Reinforcement, if you leave me, can I come too?

Last week, I made a comment that I didn't want to 'go down the rabbit hole' of reinforcement and relationship in that blog post. Why? Because it is a huge topic and I think people who train dogs, are prone to beating themselves up when their dogs don't respond to them in the way they are hoping for, and we really need to recognise just how significant our relationships with our learners are. Coupled with what can often be an unsupportive culture in some training circles, lack of confidence, experience and we might simply opt to give up. So I felt it deserves a post dedicated to the topic, and likely a lot more!

I get it, training challenges with Tom and at times with Scout, left me feeling like the crappiest dog trainer ever! Yet when I got past that spiral of self judgement, I realised that we just didn't have enough history of how much fun we could have in training. Whether this was my expectations on how I should appear to others, the sometimes belittling comments we get tossed at us by people who need to be kinder, or simply our lack of knowledge and skills to change a picture in front of us, I was feeling like a failure. And as someone who hosts workshops and coaches people. The billboard sign in my mind was 'IMPOSTER'. It is funny how we reward based trainers are kinder to dogs than we are to ourselves and each other at times.

However, lucky for me, I am blessed with some incredible trainers who come to my home, they teach me and others, and I often get bonus cookies of information on our drives to airports, or even around the dinner or breakfast table. I'm so grateful for people like Maria Thiry, Peta Clarke and Natalie Kirkwood who I get to hang out with and chat for hours about dogs. Peta in particular, has taught me how vital our observation skills need to be. And I now feel that more importantly, our relationship with our dogs is a fundamental factor in being able to find what is reinforcing and is crucial to how good your non food/toy reinforcers will be. You cannot tell someone to have a good relationship with you. You earn it by meeting their needs.

Why do some people seem to have a dog that is so focussed on them and loves, loves, loves to work? It is easy to say they have a good relationship with their dog, but how do we get that? I've had people say their dog 'doesn't want to do the work' or they are 'lazy' or they are 'difficult', what we are saying essentially is that the reinforcement history isn't there yet.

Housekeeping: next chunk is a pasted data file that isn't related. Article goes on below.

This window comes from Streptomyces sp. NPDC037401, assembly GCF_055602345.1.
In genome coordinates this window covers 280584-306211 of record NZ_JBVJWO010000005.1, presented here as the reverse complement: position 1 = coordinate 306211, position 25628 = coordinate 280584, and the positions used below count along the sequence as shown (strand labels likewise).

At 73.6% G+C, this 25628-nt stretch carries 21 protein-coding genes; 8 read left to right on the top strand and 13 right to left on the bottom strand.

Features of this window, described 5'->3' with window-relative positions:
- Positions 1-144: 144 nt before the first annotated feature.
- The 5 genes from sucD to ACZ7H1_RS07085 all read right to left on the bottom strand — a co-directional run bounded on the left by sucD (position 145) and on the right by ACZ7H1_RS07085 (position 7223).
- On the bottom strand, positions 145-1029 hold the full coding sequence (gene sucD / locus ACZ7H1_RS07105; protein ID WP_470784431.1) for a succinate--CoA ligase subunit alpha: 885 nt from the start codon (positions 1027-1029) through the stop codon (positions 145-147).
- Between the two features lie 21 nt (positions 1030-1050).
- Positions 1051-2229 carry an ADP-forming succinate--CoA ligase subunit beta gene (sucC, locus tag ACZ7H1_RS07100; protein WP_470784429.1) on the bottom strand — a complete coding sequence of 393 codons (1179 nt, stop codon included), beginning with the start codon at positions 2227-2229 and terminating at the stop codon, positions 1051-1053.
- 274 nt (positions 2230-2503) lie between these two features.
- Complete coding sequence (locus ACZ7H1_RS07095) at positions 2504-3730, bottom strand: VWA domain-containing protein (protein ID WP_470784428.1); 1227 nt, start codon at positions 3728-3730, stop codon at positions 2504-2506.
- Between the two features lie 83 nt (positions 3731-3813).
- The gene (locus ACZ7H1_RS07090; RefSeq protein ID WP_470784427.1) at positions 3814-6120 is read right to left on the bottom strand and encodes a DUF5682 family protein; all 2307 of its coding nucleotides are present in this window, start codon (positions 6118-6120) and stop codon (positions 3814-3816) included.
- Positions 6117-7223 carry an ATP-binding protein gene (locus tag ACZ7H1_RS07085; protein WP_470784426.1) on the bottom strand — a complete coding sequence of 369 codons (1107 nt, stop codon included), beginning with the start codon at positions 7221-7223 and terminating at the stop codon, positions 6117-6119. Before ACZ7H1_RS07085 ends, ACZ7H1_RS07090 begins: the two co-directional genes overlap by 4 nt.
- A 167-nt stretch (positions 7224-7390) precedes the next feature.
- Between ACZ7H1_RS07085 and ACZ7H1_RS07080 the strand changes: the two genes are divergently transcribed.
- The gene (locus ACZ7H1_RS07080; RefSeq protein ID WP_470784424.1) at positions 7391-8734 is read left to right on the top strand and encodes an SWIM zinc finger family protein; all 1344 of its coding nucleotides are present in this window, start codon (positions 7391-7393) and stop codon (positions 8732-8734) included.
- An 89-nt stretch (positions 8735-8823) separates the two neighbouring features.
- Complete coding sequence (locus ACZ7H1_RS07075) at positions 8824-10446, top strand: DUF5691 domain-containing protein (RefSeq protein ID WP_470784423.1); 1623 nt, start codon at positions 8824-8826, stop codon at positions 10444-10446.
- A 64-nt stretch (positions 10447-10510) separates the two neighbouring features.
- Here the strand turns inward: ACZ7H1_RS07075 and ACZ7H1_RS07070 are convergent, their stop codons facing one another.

I've had to accept with Scout, that early on in our training relationship, when she left work, she wasn't leaving agility training as such, she was leaving me. She was not comfortable with me when I had my training hat on. I was not reinforcing enough for her in that context, and if I was being really honest, I was likely a punisher for her. Same with Tom, when I only had food or a toy to give him, there were situations where those were not reinforcers, in fact, I'd go so far to say that food was a punisher in that scenario. Remember we talked about our doorways two weeks ago?

My lightbulb moment with Scout came when a friend said to me, 'what is her favourite time of the day?', 'dinner time' I replied automatically. I was trying to get drive through weave poles and it wasn't happening, and my silent frustration was certainly not silent for Scout. At only 4.5kg, my tiny sheltie must have been wondering why her best friend wasn't happy anymore, as much as I tried not to show it.

So we devised a plan to set up my weave training at dinner time, with her dinner bowl and dinner food, we would train our weavers. Nothing is slow with Scout at dinner! She is a Sheltie, who LOVES food. The fun we had with Dinner Weaves still makes me smile, her ability to hit her entry increased, we were dancing around the arena here with her having her dinner as her reinforcement for doing her sets of weaves. Scout's release from the front door to the arena went from a trot to a high speed race to the arena gate, Dinner Weaves is in the household vernacular now.

How I felt, seeing her have this much fun, was joyous. I'd managed to make my dog feel really good about me and the work by pairing it with the thing she loved most. The circle of Reinforcement and Relationship in a reciprocal, exponential environment becomes stronger and stronger. Think about that, have you ever had a boss who you just knew was going make everyone feel bad whenever they were around? I have. I know how I felt about my job when that happened too. I wanted to leave. Compare that to how you felt about a happy, focussed boss, one you felt like you could trust to not lose their temper with you and who rewarded your hard work with acknowledgement that meant something to you.

I guess we could say that relationships are about how we are reinforced. We don't enjoy being around people who don't make us feel okay. So why should our dogs?